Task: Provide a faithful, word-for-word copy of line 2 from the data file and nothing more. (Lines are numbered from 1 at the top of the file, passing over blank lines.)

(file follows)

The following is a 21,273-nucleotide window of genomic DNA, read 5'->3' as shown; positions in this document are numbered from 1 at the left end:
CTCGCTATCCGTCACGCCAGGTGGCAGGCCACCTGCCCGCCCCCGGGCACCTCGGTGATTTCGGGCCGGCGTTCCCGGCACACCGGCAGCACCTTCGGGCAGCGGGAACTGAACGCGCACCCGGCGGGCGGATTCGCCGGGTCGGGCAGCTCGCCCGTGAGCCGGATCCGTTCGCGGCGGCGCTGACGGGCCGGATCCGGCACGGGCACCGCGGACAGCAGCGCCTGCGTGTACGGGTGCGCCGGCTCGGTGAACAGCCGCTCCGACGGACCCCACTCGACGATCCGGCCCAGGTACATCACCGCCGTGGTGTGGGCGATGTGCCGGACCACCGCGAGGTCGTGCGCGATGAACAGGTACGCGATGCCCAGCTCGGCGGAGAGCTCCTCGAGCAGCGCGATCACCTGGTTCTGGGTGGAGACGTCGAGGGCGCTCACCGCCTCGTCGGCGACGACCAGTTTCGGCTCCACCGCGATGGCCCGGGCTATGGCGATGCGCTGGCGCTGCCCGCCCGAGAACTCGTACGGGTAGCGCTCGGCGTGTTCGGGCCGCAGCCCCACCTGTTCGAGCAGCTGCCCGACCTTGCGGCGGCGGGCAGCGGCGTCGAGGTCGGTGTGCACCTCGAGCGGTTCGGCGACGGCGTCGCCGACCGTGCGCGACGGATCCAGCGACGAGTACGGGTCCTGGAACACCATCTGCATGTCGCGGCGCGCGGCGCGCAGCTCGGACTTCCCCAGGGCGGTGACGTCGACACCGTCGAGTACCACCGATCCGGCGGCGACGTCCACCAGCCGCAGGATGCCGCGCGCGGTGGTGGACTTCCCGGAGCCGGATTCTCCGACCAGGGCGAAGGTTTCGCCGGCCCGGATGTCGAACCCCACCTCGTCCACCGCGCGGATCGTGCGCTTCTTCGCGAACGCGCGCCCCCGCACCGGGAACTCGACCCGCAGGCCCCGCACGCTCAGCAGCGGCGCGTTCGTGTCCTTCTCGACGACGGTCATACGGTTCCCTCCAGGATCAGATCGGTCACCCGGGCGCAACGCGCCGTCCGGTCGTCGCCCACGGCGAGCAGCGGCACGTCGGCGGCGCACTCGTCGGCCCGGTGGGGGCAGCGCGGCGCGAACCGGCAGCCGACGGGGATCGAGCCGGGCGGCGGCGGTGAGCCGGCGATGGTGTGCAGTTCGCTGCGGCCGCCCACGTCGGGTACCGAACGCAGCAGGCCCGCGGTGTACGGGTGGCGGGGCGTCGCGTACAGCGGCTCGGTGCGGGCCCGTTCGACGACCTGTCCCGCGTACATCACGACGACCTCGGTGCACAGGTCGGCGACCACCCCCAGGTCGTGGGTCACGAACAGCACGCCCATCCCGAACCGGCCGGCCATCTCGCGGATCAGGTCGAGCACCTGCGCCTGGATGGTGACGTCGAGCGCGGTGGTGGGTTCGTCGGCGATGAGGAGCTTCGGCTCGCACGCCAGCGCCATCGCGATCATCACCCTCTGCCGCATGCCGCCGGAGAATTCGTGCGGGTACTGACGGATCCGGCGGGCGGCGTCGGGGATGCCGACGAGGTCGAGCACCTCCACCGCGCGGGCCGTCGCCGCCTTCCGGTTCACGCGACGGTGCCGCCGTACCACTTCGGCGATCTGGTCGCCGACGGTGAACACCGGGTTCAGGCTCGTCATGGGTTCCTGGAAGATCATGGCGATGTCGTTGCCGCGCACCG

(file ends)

CTCGCTATCCGTCACGCCAGGTGGCAGGCCACCTGCCCGCCCCCGGGCACCTCGGTGATTTCGGGCCGGCGTTCCCGGCACACCGGCAGCACCTTCGGGCAGCGGGAACTGAACGCGCACCCGGCGGGCGGATTCGCCGGGTCGGGCAGCTCGCCCGTGAGCCGGATCCGTTCGCGGCGGCGCTGACGGGCCGGATCCGGCACGGGCACCGCGGACAGCAGCGCCTGCGTGTACGGGTGCGCCGGCTCGGTGAACAGCCGCTCCGACGGACCCCACTCGACGATCCGGCCCAGGTACATCACCGCCGTGGTGTGGGCGATGTGCCGGACCACCGCGAGGTCGTGCGCGATGAACAGGTACGCGATGCCCAGCTCGGCGGAGAGCTCCTCGAGCAGCGCGATCACCTGGTTCTGGGTGGAGACGTCGAGGGCGCTCACCGCCTCGTCGGCGACGACCAGTTTCGGCTCCACCGCGATGGCCCGGGCTATGGCGATGCGCTGGCGCTGCCCGCCCGAGAACTCGTACGGGTAGCGCTCGGCGTGTTCGGGCCGCAGCCCCACCTGTTCGAGCAGCTGCCCGACCTTGCGGCGGCGGGCAGCGGCGTCGAGGTCGGTGTGCACCTCGAGCGGTTCGGCGACGGCGTCGCCGACCGTGCGCGACGGATCCAGCGACGAGTACGGGTCCTGGAACACCATCTGCATGTCGCGGCGCGCGGCGCGCAGCTCGGACTTCCCCAGGGCGGTGACGTCGACACCGTCGAGTACCACCGATCCGGCGGCGACGTCCACCAGCCGCAGGATGCCGCGCGCGGTGGTGGACTTCCCGGAGCCGGATTCTCCGACCAGGGCGAAGGTTTCGCCGGCCCGGATGTCGAACCCCACCTCGTCCACCGCGCGGATCGTGCGCTTCTTCGCGAACGCGCGCCCCCGCACCGGGAACTCGACCCGCAGGCCCCGCACGCTCAGCAGCGGCGCGTTCGTGTCCTTCTCGACGACGGTCATACGGTTCCCTCCAGGATCAGATCGGTCACCCGGGCGCAACGCGCCGTCCGGTCGTCGCCCACGGCGAGCAGCGGCACGTCGGCGGCGCACTCGTCGGCCCGGTGGGGGCAGCGCGGCGCGAACCGGCAGCCGACGGGGATCGAGCCGGGCGGCGGCGGTGAGCCGGCGATGGTGTGCAGTTCGCTGCGGCCGCCCACGTCGGGTACCGAACGCAGCAGGCCCGCGGTGTACGGGTGGCGGGGCGTCGCGTACAGCGGCTCGGTGCGGGCCCGTTCGACGACCTGTCCCGCGTACATCACGACGACCTCGGTGCACAGGTCGGCGACCACCCCCAGGTCGTGGGTCACGAACAGCACGCCCATCCCGAACCGGCCGGCCATCTCGCGGATCAGGTCGAGCACCTGCGCCTGGATGGTGACGTCGAGCGCGGTGGTGGGTTCGTCGGCGATGAGGAGCTTCGGCTCGCACGCCAGCGCCATCGCGATCATCACCCTCTGCCGCATGCCGCCGGAGAATTCGTGCGGGTACTGACGGATCCGGCGGGCGGCGTCGGGGATGCCGACGAGGTCGAGCACCTCCACCGCGCGGGCCGTCGCCGCCTTCCGGTTCACGCGACGGTGCCGCCGTACCACTTCGGCGATCTGGTCGCCGACGGTGAACACCGGGTTCAGGCTCGTCATGGGTTCCTGGAAGATCATGGCGATGTCGTTGCCGCGCACCG